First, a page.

The current motto for the city of Henderson is “A place to call home.” Indeed, many have rightly found Henderson a fine place to live, with the population now over 250,000, the second-largest city in the state. There is still some small-town charm to parts of Henderson, but make no mistake, this is not a small town. And with that size comes greater responsibility, particularly from those who most visibly represent the city.
Like those in the police department.
As reported Saturday by the Review-Journal’s Mike Blasky, SWAT officer Justin Dera was suspended last month pending an internal investigation into an incident of horseplay that led to the injuring of a co-worker. The department wouldn’t confirm what took place, but Mr. Blasky learned that Mr. Dera shocked officer Daniel Boskovic with a handheld stun gun while a group of officers clowned around at the office. While such an incident might bring to mind the infamous Youtube video of a University of Florida student pleading to a police officer, “Don’t tase me bro,” there ended up being little humorous about this incident. Mr. Boskovic was briefly hospitalized and missed about a week of work.
Mr. Blasky reached the injured officer by phone last week, and Mr. Boskovic didn’t dispute the incident happened. He indicated he had recovered. “I’m good. I’m all right.”
The same can’t be said for his department, and perhaps more so the SWAT unit. In February, officer Justin Simo drove a SWAT vehicle several miles on a rim after a tire blew out, and the SUV ultimately burst into flames and was totaled, an estimated loss of $60,000 to the city. Mr. Simo was fired in April.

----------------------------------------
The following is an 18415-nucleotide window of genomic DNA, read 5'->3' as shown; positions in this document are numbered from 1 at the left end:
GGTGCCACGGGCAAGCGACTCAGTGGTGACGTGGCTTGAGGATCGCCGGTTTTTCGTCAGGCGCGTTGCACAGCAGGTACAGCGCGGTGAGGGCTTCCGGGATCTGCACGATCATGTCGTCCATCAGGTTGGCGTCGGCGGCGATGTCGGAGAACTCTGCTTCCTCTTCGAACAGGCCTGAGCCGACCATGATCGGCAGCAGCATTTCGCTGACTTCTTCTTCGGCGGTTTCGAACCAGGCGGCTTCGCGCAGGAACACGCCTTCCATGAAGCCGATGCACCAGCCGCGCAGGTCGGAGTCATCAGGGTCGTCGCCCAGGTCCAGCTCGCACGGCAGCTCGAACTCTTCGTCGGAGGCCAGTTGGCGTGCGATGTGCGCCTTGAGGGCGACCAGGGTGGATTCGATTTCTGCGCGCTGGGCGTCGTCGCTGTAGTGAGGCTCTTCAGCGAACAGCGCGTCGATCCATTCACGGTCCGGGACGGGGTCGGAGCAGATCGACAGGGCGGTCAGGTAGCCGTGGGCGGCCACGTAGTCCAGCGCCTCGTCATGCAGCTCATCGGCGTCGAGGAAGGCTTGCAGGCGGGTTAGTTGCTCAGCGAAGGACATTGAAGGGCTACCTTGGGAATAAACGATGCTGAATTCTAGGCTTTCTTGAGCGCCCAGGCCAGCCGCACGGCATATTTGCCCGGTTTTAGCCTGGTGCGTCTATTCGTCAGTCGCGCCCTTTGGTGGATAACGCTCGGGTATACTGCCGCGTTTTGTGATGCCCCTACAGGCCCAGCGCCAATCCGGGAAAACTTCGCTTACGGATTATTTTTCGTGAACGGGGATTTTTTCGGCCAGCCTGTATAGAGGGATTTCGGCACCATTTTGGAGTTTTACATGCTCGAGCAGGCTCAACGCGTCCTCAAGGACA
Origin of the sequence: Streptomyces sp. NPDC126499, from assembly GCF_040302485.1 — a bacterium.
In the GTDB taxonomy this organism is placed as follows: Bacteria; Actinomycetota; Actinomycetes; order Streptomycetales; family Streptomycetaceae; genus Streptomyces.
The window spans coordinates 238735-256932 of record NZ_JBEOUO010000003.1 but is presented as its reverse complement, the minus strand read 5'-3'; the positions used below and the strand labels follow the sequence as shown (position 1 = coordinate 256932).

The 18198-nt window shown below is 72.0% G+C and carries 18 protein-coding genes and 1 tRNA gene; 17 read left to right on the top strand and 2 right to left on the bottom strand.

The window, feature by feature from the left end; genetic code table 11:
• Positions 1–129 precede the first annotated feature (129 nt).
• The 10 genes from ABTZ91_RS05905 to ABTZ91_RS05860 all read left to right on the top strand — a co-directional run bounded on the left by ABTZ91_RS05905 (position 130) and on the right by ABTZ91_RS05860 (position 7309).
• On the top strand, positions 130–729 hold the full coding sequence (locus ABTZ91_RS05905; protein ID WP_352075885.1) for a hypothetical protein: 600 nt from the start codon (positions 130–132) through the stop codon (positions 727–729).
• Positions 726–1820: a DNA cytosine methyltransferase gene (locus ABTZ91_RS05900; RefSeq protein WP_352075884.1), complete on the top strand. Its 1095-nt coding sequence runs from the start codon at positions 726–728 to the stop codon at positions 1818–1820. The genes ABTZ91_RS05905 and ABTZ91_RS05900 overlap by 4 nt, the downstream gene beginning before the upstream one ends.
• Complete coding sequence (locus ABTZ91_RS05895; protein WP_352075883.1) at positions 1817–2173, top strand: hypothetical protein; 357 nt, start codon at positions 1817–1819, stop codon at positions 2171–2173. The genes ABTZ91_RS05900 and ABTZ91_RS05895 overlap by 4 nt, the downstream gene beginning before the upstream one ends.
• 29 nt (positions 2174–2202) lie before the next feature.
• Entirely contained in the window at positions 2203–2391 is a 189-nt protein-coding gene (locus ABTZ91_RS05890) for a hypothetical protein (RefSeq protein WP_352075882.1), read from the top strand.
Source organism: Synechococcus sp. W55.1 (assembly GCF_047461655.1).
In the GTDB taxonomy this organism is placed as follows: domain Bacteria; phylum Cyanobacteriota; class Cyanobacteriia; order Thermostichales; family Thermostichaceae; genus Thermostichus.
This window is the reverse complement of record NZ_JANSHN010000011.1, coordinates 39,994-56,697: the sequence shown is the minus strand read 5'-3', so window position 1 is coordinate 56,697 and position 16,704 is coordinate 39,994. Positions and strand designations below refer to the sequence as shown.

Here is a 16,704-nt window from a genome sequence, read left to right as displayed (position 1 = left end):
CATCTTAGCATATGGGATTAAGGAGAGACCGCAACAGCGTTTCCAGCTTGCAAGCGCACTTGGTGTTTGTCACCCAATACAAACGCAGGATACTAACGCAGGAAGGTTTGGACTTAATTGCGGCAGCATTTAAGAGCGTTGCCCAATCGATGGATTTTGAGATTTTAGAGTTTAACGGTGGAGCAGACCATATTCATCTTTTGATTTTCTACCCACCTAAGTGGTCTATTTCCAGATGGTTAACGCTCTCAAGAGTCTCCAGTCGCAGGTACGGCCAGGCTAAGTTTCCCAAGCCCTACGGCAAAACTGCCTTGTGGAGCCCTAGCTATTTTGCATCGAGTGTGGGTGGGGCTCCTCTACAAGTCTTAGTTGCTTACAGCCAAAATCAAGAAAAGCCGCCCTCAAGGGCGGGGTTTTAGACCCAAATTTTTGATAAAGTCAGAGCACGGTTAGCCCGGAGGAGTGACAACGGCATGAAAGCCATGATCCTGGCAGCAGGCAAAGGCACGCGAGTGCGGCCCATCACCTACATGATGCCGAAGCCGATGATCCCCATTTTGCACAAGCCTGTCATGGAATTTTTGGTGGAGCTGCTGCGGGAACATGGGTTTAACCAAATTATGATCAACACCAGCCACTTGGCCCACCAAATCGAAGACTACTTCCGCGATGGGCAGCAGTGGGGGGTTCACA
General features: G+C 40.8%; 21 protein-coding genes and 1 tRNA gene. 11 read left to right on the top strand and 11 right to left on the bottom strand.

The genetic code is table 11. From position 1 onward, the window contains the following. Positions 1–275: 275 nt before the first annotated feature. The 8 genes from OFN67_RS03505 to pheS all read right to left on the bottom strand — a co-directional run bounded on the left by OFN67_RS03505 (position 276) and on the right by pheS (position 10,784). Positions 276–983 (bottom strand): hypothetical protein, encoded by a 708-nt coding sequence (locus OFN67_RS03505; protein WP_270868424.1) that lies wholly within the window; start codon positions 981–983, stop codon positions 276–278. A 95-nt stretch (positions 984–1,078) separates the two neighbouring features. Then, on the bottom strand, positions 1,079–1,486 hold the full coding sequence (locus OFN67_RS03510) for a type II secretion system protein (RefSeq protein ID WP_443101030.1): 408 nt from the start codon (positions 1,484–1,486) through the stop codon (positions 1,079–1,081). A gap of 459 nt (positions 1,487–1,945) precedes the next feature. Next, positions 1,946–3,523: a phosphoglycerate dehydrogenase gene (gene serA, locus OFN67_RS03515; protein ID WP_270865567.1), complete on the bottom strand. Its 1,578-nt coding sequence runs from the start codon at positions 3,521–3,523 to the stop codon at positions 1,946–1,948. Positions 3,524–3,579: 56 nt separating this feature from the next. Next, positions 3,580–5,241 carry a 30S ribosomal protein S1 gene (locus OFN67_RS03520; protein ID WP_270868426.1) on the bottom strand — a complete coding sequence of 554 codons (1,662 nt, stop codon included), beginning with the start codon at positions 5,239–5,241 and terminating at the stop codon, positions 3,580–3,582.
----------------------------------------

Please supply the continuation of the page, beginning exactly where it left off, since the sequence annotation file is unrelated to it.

Last month, the Review-Journal’s Francis McCabe reported that a federal lawsuit was filed against the department by a family claiming its Third Amendment rights had been violated. On July 10, 2011, the family refused to let SWAT officers use their homes to perform surveillance in what authorities suspected was an ongoing domestic violence incident involving a neighbor. The suit alleges that officers manhandled Linda Mitchell and arrested husband Michael Mitchell and son Anthony Mitchell on charges of obstructing a police officer. The suit also said that Anthony Mitchell was shot three times with a pepperball gun, and his dog was also shot with the pepperball gun. The alleged domestic violence suspect was arrested, but the charges were later dismissed.
The February SUV incident and its subsequent fallout should have been more than enough to have all Henderson police officers — SWAT and otherwise — on their best behavior. But that clearly hasn’t been the case. Patrick Moers was promoted to police chief in July 2012, with the department under scrutiny for a controversial police beating recorded by a Nevada Highway Patrol trooper’s dashboard camera. Upon his hiring, Mr. Moers said, “It’s my commitment to continue to make Henderson one of the safest communities in the country.” He would do well by starting right within his department.